Grassroots Connections: Grow Native Massachusetts

Grow Native’s Annual Plant Sale

Every organization that calls the Waltham Field Station home began in the same way: identifying a need in the communities of Waltham, the Greater Boston Area, or Massachusetts, and developing some kind of response. Grow Native Massachusetts is no exception. Since 2010, Grow Native Massachusetts has taken a grassroots approach to native plant awareness, in response to a lack of native gardening practices, the disconnect between ecology and landscaping, and most importantly, environmental degradation. From its beginnings as “Grow Native Cambridge,” Grow Native Massachusetts has organized countless projects and programs through exchanges between neighbors, dedicated volunteers, and individual gardeners. They have made essential connections that will have a long-lasting impact on Massachusetts’ green spaces.

 

Grow Native Massachusetts began in 2010 with a single garden. Claudia Thompson, founder of Grow Native, naturalist, and gardener, began revitalizing her garden with species native to the Northeast, plant by plant. Her mission expanded as fellow gardeners asked questions, wanting to learn more. Hosting workshops and speakers, her neighborly conversations “snowballed” into a full non-profit organization. Thompson’s grassroots actions responded to an alarming statistic: 95% of land in the United States has been altered for human use.

 

Even green spaces full of healthy plants are counted in that 95%, because they may not be native to the soil in which they grow. Non-native flora do not have the same evolutionary relationship with local fauna as native species. This problem is especially harmful to insects and birds. Heavily modified plants, often sold by garden suppliers, are not able to interact with ecosystems in a productive way. For example, this disconnect has been observed in native bumblebees. While bumblebees collect nectar from any type of flower, the best nutrition can only come from native varieties. Meanwhile, non-native nectar is like “bee candy:” very tasty, but not healthy or sustainable. As Thompson’s garden was transformed into a friendly, native space, she saw the same phenomena in local bird species. They began to seek refuge in her yard as the native plants they depended on returned. Since her project started, she has recorded 83 total bird species in her own backyard — each one enjoying a rare and precious habitat of native plants.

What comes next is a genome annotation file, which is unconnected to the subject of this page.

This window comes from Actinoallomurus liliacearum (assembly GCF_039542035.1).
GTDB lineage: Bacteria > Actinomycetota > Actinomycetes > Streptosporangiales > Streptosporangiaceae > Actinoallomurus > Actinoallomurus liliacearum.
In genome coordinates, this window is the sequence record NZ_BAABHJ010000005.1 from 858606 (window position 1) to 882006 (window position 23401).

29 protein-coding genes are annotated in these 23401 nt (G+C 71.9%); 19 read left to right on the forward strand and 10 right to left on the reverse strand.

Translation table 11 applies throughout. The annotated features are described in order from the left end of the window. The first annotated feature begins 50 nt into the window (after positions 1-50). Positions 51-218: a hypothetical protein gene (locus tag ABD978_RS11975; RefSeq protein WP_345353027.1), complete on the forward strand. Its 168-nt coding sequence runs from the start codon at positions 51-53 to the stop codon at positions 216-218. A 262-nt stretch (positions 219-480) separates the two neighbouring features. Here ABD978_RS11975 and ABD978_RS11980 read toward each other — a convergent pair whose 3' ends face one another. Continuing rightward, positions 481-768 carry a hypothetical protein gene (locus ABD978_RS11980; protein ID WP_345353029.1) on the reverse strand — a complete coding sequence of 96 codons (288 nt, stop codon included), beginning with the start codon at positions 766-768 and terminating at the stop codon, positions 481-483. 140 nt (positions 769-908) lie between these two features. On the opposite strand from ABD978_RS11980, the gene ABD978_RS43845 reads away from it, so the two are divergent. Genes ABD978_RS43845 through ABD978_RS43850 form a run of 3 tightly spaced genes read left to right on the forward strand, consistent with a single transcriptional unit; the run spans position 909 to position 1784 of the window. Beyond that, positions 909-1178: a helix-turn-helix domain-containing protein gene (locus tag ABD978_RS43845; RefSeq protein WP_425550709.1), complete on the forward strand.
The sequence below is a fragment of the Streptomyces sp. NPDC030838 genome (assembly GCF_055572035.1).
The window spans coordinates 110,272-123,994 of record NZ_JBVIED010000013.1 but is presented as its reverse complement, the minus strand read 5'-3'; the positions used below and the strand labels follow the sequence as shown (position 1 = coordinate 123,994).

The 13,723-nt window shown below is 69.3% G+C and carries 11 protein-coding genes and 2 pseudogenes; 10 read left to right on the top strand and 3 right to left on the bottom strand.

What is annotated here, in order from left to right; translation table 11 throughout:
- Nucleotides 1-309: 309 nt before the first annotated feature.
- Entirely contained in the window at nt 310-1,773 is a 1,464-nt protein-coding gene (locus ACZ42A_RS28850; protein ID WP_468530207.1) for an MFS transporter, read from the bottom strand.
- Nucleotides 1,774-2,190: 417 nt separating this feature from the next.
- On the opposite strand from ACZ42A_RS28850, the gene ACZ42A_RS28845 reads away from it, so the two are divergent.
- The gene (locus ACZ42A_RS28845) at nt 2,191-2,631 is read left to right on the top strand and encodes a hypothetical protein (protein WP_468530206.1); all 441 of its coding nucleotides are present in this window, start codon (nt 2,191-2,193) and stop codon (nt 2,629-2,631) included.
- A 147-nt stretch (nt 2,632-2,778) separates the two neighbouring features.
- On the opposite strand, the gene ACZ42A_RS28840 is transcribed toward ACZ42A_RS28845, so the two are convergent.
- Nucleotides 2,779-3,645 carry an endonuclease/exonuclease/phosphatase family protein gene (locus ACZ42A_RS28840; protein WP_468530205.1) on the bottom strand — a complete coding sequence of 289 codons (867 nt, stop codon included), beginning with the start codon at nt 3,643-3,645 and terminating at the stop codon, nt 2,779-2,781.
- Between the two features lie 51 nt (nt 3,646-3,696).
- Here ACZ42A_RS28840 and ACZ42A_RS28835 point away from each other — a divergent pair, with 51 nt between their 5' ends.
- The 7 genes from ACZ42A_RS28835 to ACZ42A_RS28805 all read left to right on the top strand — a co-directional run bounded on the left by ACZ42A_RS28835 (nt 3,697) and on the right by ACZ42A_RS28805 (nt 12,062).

To learn more about Grow Native myself, I was able to speak with Grow Native Program Manager Meredith Gallogly, and Member Engagement and Operations Manager Karen Gibson. They told me that their favorite part of working at Grow Native is observing the empowerment that individuals feel when they learn about the urgency of growing native plants. According to Meredith, Grow Native’s mission gives people answers. It explains to concerned gardeners “here is what you can do when the environment is crumbling around you.” Karen expanded: “there is a hunger for information” about native plants among volunteers and gardeners who are learning from Grow Native. With a general lack of interest in the scientific study the relationships between native flora and fauna, the Grow Native motto “every garden matters, every landscape counts” rings especially true. Because of this lack of readily available resources, the most surprising thing about working at Grow Native, Karen told me, is how much there still is to learn. “The more you learn, the more you know that you don’t know.”